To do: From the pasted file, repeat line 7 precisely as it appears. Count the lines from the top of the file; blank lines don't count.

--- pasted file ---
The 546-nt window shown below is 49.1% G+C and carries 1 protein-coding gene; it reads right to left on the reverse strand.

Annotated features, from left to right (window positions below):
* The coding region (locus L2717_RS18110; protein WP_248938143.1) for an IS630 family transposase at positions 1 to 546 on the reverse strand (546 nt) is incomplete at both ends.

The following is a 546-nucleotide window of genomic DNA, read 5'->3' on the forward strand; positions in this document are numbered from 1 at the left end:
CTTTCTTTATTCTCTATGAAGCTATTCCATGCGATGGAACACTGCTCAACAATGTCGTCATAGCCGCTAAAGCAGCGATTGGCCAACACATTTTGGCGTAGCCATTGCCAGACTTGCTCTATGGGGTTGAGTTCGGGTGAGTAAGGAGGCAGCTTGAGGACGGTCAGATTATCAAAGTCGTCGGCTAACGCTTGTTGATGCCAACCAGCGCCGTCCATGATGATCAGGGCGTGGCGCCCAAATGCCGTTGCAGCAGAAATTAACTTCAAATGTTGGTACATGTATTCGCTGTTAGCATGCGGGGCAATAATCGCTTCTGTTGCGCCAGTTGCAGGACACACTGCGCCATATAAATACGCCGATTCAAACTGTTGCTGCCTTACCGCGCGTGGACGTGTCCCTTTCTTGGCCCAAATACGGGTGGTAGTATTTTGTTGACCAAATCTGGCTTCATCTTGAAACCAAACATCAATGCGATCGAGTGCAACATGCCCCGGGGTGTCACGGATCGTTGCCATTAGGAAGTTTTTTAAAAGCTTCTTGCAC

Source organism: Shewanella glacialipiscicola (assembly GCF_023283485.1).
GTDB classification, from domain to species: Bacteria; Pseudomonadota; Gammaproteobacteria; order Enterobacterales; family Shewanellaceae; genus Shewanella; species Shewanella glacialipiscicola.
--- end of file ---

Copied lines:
GTDB classification, from domain to species: Bacteria; Pseudomonadota; Gammaproteobacteria; order Enterobacterales; family Shewanellaceae; genus Shewanella; species Shewanella glacialipiscicola.